Tomb Sweeping Day in Taiwan

Tomb Sweeping Holiday, Taiwan

On April 4th, 2012, the often neglected hillside cemeteries and graveyards of Taiwan will become hives of activity as families prepare for Tomb Sweeping Day (Ching Ming Jie). The Chinese equivalent of Memorial Day, Tomb Sweeping Day is a day when Taiwanese families show their love and respect for their ancestors by visiting their graves. It is traditionally celebrated on the 15th day of the Spring Equinox.

The custom of ancestor worship originated in China during the Tang Dynasty and the ancient tradition eventually made its way to Taiwan. The holiday is observed a statutory public holiday in Taiwan, and most businesses and schools are closed for the day.

Tomb Sweeping Day is a designated day for demonstrating filial piety and funeral rites by cleaning the grave, burning ghost money and making offerings of fruit, food, and incense. Vegetation that has grown up and around the tombs is cut back and the tomb is swept clear of debris.

A visit to any graveyard in Taiwan on this day will reveal large groups of people scattered around the traditional family burial plots that generally belong to parents, grandparents, or even great-grandparents. The day begins with cleaning the tombs, but once that business has been concluded, food offerings are made.

Tomb Sweeping Holiday-1988

The foods offered to family ancestors on this day vary from region to region, but the most common dishes in Taiwan are grave cakes such as hung kuei cakes, fa cakes, and taso tsai cakes, and jun ping, which is a type of flour roll stuffed with dried tofu, bean sprouts, shredded carrots, and bamboo meat.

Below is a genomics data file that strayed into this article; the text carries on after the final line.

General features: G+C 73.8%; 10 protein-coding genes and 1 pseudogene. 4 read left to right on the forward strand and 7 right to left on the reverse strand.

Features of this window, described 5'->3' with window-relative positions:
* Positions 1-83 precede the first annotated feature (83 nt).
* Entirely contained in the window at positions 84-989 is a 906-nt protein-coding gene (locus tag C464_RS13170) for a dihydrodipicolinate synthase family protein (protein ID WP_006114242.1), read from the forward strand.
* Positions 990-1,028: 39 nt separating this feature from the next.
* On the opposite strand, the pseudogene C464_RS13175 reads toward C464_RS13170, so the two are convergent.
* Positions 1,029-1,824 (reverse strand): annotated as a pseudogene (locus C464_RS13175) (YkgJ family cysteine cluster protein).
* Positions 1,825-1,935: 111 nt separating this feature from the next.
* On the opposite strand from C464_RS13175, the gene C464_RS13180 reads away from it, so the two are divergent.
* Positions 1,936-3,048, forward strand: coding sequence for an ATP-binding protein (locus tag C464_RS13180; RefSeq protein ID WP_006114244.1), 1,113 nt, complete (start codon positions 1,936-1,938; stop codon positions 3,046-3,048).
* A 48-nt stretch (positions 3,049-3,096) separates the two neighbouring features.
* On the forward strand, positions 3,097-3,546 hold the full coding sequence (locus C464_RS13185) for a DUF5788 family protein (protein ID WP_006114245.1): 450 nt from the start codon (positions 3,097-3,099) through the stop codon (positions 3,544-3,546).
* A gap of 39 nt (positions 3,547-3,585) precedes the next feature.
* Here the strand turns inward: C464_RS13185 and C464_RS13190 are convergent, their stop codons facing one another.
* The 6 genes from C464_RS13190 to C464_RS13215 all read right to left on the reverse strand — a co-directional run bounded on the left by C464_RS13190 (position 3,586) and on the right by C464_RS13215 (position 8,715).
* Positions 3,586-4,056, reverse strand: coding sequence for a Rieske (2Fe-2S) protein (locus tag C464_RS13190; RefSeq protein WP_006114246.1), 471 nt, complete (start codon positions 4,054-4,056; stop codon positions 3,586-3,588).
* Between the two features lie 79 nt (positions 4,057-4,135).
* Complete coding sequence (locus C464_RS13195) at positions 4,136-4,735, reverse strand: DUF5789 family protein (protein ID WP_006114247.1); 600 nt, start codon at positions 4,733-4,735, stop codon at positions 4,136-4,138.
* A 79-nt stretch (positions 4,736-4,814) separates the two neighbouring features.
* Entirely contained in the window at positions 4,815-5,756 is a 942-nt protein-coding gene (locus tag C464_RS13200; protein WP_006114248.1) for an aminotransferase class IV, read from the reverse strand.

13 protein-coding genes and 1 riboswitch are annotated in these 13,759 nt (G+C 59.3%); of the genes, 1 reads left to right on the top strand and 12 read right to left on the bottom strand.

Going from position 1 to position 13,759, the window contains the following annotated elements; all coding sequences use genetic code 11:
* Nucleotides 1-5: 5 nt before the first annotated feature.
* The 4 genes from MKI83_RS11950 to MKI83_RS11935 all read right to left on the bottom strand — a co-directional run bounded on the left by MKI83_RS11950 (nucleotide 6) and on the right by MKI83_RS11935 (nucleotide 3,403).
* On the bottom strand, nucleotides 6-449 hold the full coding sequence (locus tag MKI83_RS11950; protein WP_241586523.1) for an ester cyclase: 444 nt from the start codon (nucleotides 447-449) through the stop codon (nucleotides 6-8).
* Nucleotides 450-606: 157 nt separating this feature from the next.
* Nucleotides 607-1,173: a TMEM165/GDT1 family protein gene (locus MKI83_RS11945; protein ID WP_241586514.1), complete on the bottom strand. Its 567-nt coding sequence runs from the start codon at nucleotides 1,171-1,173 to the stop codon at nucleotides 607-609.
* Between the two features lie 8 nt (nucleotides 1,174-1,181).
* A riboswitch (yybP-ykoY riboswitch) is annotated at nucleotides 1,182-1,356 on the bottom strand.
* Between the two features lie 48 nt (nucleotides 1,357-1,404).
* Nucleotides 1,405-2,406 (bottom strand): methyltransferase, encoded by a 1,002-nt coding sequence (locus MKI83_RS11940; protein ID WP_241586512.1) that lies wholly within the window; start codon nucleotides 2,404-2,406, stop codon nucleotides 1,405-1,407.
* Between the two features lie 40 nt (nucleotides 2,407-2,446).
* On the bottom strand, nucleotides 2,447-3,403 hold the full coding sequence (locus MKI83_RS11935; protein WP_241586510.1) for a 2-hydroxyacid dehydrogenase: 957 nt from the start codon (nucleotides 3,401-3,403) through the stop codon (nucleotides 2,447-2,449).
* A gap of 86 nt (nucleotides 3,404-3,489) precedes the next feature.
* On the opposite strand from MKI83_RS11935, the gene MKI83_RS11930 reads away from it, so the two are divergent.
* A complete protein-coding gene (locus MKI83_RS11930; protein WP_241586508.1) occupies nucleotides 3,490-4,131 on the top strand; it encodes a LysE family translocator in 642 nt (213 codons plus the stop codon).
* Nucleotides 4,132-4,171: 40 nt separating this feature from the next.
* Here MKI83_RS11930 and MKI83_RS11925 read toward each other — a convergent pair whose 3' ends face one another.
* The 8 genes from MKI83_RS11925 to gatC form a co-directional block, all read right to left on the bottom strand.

As family members pray, ghost money (also known as spirit money) is burned in piles in front of the tomb to offer to the ancestors or planted in the dirt. The money isn’t real currency, though. Ghost money is made of bamboo or rice paper and it is offered to ancestors to invoke their help and guidance.

Although every family pays their respects in different ways, the rites mentioned above are generally performed prior to or following Ching Ming Jie (Tomb Sweeping Day).

Most graveyards in Taiwan or located on the outskirts of town or on hillsides. Since Ching Ming Jie falls in early April, many families take advantage of the nice spring weather to enjoy a day outside. This ancient tradition is not only an important time for families to enjoy together, but it also teaches younger generations about the importance of honoring their elders.

Tomb Sweeping Holiday-1990

Tomb Sweeping Holiday-1991

Post Author: Carrie Kellenberger

I'm a chronically ill Canadian expat who has been living abroad in Asia since 2003. I moved from China to Taiwan in 2006. My husband and I have owned our own business in Taiwan since 2012. In addition to my own work, I've been writing professionally about Asia, travel and health advocacy since 2007, providing regular content to several publishing companies and travel publications in Asia and North America. Follow Carrie on on Twitter @globetrotteri or on Instagram at

3 thoughts on “Tomb Sweeping Day in Taiwan

    Heather Stearns

    (April 5, 2012 - 3:50 pm)


    These tombs look surprisingly similar to those in St. Louis Cemeteries 1 and 3 in New Orleans. I’d never seen anything like this before coming to The Crescent City but the tombs seem to only differ by the materials used and varying levels of ornateness.

    Some local cemeteries could definitely benefit from adopting the Sweeping Day practices because many of the burial sites are in need of some TLC. Those that were tended to stood out in stark contrast to those that weren’t. This would be another significant way to preserve the local history. There is always something new and beneficial to learn from other cultures.


      (April 9, 2012 - 10:18 am)

      Hi Heather,

      That’s really interesting. I haven’t been to New Orleans, but I’ve often wondered if the graveyards are similar in appearance. Thank you for sharing!

    Sarah @ Green Global Travel

    (May 26, 2012 - 8:40 pm)

    That is very interesting to know the Taiwanese have their own form of Memorial Day. Thanks for sharing!

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